© Gaye Wilson 2008
My neighbour died last week. It was totally unexpected. The family, obviously, is shattered.

So am I.

I discovered some interesting behaviour on my part the day I heard about his death. I went shopping – a normal, weekly grocery shop. But I found myself buying more – stuff – than usual. It was as if, the more stuff I brought home, the more it affirmed that I was still alive.

I bought a couple of books that would normally be out of my price range – but I might be dead tomorrow, and if I buy them now perhaps I’ll get the chance to read them before I go. I bought a bunch of magazines that I would normally only leaf through in the store. I bought some brightly coloured wool, with no particular pattern in mind, but I bought it because it was there, and bringing it home showed that I’m still here. It was as if the more stuff I have, the less chance I have of not being here to deal with it tomorrow.

That’s a strange reaction, and it surprised me.

What also surprised me was the depth of emotion I’m feeling. I didn’t know the neighbour well, but he was a reassuring presence every day as he drove past to or from work, and he had done some work on our property for us. Now he’s gone. The news shocked me to my core, and brought back memories of my father’s death two years ago. It’s as if the neighbour’s death was the catalyst for me to grieve all over again for my father.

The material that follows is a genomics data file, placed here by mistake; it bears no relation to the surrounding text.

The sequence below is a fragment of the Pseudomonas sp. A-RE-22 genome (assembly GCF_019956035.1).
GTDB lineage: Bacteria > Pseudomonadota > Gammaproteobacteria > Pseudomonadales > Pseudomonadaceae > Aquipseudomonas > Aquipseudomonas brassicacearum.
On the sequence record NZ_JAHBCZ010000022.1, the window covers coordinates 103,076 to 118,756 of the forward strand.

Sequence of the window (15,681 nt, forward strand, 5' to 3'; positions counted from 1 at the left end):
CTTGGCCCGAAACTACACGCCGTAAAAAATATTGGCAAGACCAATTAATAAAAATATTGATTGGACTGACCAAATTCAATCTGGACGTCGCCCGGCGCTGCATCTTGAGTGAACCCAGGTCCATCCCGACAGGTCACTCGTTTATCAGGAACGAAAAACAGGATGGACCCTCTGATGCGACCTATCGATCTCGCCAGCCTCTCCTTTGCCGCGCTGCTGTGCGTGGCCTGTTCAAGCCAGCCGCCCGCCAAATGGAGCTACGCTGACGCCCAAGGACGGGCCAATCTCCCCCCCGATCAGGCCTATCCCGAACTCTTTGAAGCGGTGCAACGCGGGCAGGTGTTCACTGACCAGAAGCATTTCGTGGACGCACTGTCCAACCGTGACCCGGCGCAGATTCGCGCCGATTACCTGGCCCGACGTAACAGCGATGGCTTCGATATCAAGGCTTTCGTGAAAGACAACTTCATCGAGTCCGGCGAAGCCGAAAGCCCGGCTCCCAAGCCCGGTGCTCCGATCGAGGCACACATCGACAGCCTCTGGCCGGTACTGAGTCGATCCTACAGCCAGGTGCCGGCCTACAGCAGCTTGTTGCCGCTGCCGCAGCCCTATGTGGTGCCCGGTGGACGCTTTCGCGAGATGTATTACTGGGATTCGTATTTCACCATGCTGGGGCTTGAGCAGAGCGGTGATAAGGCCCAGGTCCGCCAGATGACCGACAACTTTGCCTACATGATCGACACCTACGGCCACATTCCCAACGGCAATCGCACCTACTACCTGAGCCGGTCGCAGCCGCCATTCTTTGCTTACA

But the biggest reaction I had was “What a waste”. Every time someone or something dies, the world is different. The person’s knowledge is lost, not to mention income, influence, skillsĀ and a range of other things. How many people die each day, not having fulfilled their potential? (I’m not saying my neighbour was one of them.)

Death is the ultimate wake-up call. Over this past week, I’ve also been thinking about what I’m doing with my life. Am I filling each day with worthwhile actions? Am I happy? Do I make other people happy? Am I healthy? Am I doing everything I can to stay healthy so I can be on this planet for as long as possible? Am I achieving my goals? Am I passing on my knowledge?

Don’t let your knowledge die with you. Find ways to teach others what you have learnt.

Don’t let your song die with you. Share yourself and your talents with the world.

Become who you really want to be.

Do what you really want to do.

Coaches often suggest to clients that they think about their funeral. Who will be there? What will be said about you? What will be on your tombstone? What do you want your legacy to be? Once you know that, you can do whatever is needed to make it happen.

Start now. Don’t wait until it’s too late.

Work out what you want, how to get it, and go for it. Get help.

Don’t wait until you hear of someone’s death before you start to live. You may not get another chance.

R.I.P. Bernie.

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Comments

One Response to “Death – the ultimate wake-up call”

  1. Ding6 on May 29th, 2010 9:48 am

    I’ve got to say, this is a great post and a great blog altogether.

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